Monthly Conversation With Mitch Daniels

Purdue University

The issue of free speech on a college campus has already been tested at Purdue in 2016.

From anti-abortion protestors using fiery rhetoric in an effort to rile up passersby to a University employee posting threats of rape on social media, the newly-adopted “Chicago principles” of free speech have been tested almost to their limits.

On this month’s conversation with Purdue President Mitch Daniels, we ask if the school put itself in a tough spot by advocating for expanded freedom of expression.

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Puzzled.

That’s the word Purdue officials have chosen for their reaction to a call from West Lafayette city leaders who wanted more transparency in the process of deciding which firms would spend as much as $120 million to overhaul State Street.

Purdue President Mitch Daniels says a little secrecy is the price of doing business, and says Purdue doesn’t have to help.

But city leaders admit they need the school to front the money or the job will never get started.

That’s just one of the topics on this edition of WBAA’s Monthly Conversation With Mitch Daniels.

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Many of us have been stopped for speeding by a police officer. It’s uncomfortable and it’s tough to know what to say or do.

But when you’re a public figure like Mitch Daniels, there’s an added layer of scrutiny.

Purdue’s President was reminded of that in the wake of a traffic stop on campus last month, and then reminded again when editorials suggested he should have asked for a ticket, rather than the warning he was given. On this edition of WBAA’s Monthly Conversation With Mitch Daniels, we’ll talk about that stop.

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Purdue University President Mitch Daniels has been pondering a number of racially-charged issues in the last month.

He’s of Syrian heritage and has watched as his state has tried to deny refugees fleeing civil war from coming to Indiana.

And his campus was the site of a protest similar to one at the University of Missouri decrying racial disparities at Purdue.

Those are just two topics we cover on November’s Monthly Conversation With Mitch Daniels.

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How’d you like to be so popular with your bosses that they offer to extend your contract by two years and then offer you a million dollars just to keep your job till the end of your contract?

That’s what the Purdue Trustees recently did with President Mitch Daniels. We chat about his new pay structure on this month’s conversation with him.

We also have a conversation about the University’s promotion and tenure policy.

Purdue University

There’s a storm brewing between Purdue’s faculty and its Board of Trustees over the issue of tenure.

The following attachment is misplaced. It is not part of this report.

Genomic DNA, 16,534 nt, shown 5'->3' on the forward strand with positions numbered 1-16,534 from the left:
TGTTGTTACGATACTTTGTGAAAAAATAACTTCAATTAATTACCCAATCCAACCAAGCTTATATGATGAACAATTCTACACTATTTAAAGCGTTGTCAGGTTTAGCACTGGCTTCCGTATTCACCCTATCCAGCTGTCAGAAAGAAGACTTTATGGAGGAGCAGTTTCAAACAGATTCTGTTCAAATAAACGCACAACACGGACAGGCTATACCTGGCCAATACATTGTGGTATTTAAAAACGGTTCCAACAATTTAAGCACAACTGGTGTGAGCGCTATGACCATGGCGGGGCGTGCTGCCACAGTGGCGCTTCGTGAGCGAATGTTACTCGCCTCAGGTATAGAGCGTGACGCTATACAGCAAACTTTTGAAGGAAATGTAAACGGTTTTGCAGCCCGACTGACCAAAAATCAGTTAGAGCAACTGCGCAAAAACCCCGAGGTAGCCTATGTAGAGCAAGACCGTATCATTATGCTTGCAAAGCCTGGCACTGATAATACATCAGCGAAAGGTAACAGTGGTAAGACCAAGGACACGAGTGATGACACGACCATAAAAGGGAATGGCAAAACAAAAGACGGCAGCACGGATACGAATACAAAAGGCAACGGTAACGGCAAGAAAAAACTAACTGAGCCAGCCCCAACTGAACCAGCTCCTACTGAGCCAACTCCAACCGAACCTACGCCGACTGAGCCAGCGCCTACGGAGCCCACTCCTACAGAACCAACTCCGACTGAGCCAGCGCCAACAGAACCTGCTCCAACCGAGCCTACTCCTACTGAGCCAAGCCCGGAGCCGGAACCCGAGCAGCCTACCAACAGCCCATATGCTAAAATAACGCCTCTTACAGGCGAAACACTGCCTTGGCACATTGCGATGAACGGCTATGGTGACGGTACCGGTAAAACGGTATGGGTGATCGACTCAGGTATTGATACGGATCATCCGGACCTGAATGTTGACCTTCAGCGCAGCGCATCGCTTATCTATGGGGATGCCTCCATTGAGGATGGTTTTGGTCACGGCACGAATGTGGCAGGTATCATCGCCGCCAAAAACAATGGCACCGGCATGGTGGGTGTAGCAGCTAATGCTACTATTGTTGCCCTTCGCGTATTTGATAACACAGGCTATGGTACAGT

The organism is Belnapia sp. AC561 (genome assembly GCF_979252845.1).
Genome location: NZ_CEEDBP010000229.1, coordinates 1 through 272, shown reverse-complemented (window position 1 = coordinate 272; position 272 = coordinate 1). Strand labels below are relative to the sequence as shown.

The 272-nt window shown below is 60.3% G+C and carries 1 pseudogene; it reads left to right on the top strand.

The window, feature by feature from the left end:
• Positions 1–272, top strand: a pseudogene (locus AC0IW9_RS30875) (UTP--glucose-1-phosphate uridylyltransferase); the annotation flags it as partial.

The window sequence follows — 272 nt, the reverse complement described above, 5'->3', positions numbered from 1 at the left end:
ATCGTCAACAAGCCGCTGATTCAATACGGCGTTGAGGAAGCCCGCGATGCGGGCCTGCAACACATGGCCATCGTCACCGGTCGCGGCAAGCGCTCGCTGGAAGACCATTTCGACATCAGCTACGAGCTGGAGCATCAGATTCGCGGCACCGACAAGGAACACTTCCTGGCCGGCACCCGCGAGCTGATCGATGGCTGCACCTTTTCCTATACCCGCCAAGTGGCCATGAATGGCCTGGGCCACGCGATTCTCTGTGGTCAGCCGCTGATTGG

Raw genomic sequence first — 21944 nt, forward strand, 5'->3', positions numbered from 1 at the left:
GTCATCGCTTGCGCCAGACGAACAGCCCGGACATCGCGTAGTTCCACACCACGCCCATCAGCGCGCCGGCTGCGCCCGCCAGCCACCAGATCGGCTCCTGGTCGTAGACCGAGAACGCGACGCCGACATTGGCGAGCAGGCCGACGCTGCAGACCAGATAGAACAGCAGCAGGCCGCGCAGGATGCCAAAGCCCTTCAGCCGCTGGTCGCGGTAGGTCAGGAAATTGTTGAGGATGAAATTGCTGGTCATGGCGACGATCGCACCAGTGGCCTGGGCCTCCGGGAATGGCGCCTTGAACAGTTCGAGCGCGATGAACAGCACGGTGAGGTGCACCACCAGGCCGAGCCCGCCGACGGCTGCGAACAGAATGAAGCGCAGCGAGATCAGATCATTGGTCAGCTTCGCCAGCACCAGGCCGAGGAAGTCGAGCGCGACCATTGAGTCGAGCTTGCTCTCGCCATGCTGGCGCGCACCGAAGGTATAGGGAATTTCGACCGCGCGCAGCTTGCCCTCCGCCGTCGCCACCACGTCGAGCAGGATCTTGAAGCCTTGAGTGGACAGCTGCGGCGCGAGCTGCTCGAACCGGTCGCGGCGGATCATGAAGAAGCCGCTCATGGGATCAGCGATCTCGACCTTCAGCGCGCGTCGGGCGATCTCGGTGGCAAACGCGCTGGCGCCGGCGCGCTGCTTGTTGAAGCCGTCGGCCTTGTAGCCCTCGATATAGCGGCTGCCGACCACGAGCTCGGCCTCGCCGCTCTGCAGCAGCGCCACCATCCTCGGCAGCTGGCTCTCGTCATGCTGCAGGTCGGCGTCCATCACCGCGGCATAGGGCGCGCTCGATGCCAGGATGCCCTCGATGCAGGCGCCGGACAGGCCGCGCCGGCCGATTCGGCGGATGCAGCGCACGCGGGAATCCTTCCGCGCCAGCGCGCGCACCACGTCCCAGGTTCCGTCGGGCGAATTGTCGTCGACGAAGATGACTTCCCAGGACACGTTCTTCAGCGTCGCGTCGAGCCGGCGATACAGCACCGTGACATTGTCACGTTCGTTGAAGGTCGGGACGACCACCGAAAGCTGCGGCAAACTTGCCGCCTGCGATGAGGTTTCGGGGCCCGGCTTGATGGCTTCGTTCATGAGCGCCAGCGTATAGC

When last year’s Gallup-Purdue Index showed Purdue faculty have historically been poor at mentoring students, Trustees insisted a metric measuring faculty-student engagement be included in the tenure decision-making process.

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Mitch Daniels has tried to make his time as Purdue President about student affordability – so this month in our regular conversation with him, we ask about the plans from three people who’d also like to be president – of the United States.

Perhaps not surprisingly, the former Republican governor doesn’t have rave reviews for education savings plans from the top three contenders for the 2016 Democratic nomination.

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One of the watchwords in higher education is “more.” Schools have to be careful what they strive to have more of – and often, what they never meant to accumulate in the first place.

On this month’s conversation with Purdue President Mitch Daniels, we ask about a couple items Purdue wants to have more of: gifts to the university and minority students and faculty members.

By almost any measure, Purdue has struggled to recruit African-Americans to campus – either to teach or to learn.

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Charter schools have been one of the most divisive education issues of the last decade in Indiana education circles. But on today’s monthly conversation with Purdue president Mitch Daniels, he calls criticism of them “rubbish” as he explains why the school needs one to recruit more black students.

As Purdue has recruited more international and out-of-state students to balance out its tuition freezes, imbalances in the student body have emerged. Some of them are attendance-based – there are a lot of Asian students and few African-Americans.

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The U.S. Bureau of Labor Statistics says the national inflation rate for 2014 was about 1.6-percent. That means employees who receive raises of 1.6-percent are just keeping pace with an increased cost of living.

So when Purdue proposed a 3-to-3.5-percent raise for many employees, it came as a welcome respite from years of raises in the 0-to-2-percent range. On this month’s conversation with Purdue President Mitch Daniels, we ask him how he arrived at that number and how it’ll be doled out.

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